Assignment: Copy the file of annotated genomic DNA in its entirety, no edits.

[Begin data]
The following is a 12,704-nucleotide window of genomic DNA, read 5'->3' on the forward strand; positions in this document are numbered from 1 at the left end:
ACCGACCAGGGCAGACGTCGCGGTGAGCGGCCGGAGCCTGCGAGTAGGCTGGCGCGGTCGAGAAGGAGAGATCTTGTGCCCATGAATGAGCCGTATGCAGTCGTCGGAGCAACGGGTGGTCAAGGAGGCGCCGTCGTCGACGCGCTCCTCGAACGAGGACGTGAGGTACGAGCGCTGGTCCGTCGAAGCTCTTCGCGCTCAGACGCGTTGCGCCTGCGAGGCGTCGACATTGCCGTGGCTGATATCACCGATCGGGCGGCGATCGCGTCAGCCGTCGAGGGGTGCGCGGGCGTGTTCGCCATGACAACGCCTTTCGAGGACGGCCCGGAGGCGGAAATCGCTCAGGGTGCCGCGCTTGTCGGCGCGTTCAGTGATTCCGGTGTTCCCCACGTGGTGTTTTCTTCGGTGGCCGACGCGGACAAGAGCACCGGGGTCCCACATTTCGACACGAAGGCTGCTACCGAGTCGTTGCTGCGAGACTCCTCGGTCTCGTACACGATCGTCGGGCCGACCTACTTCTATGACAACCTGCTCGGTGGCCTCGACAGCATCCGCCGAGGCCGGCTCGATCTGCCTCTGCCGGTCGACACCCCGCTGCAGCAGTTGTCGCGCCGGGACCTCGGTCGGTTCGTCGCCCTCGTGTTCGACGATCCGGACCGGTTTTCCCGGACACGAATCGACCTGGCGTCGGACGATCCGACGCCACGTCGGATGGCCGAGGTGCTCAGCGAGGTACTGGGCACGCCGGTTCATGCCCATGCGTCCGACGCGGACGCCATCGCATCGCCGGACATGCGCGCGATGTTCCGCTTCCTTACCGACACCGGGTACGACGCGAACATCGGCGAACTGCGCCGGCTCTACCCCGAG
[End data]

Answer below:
The following is a 12,704-nucleotide window of genomic DNA, read 5'->3' on the forward strand; positions in this document are numbered from 1 at the left end:
ACCGACCAGGGCAGACGTCGCGGTGAGCGGCCGGAGCCTGCGAGTAGGCTGGCGCGGTCGAGAAGGAGAGATCTTGTGCCCATGAATGAGCCGTATGCAGTCGTCGGAGCAACGGGTGGTCAAGGAGGCGCCGTCGTCGACGCGCTCCTCGAACGAGGACGTGAGGTACGAGCGCTGGTCCGTCGAAGCTCTTCGCGCTCAGACGCGTTGCGCCTGCGAGGCGTCGACATTGCCGTGGCTGATATCACCGATCGGGCGGCGATCGCGTCAGCCGTCGAGGGGTGCGCGGGCGTGTTCGCCATGACAACGCCTTTCGAGGACGGCCCGGAGGCGGAAATCGCTCAGGGTGCCGCGCTTGTCGGCGCGTTCAGTGATTCCGGTGTTCCCCACGTGGTGTTTTCTTCGGTGGCCGACGCGGACAAGAGCACCGGGGTCCCACATTTCGACACGAAGGCTGCTACCGAGTCGTTGCTGCGAGACTCCTCGGTCTCGTACACGATCGTCGGGCCGACCTACTTCTATGACAACCTGCTCGGTGGCCTCGACAGCATCCGCCGAGGCCGGCTCGATCTGCCTCTGCCGGTCGACACCCCGCTGCAGCAGTTGTCGCGCCGGGACCTCGGTCGGTTCGTCGCCCTCGTGTTCGACGATCCGGACCGGTTTTCCCGGACACGAATCGACCTGGCGTCGGACGATCCGACGCCACGTCGGATGGCCGAGGTGCTCAGCGAGGTACTGGGCACGCCGGTTCATGCCCATGCGTCCGACGCGGACGCCATCGCATCGCCGGACATGCGCGCGATGTTCCGCTTCCTTACCGACACCGGGTACGACGCGAACATCGGCGAACTGCGCCGGCTCTACCCCGAG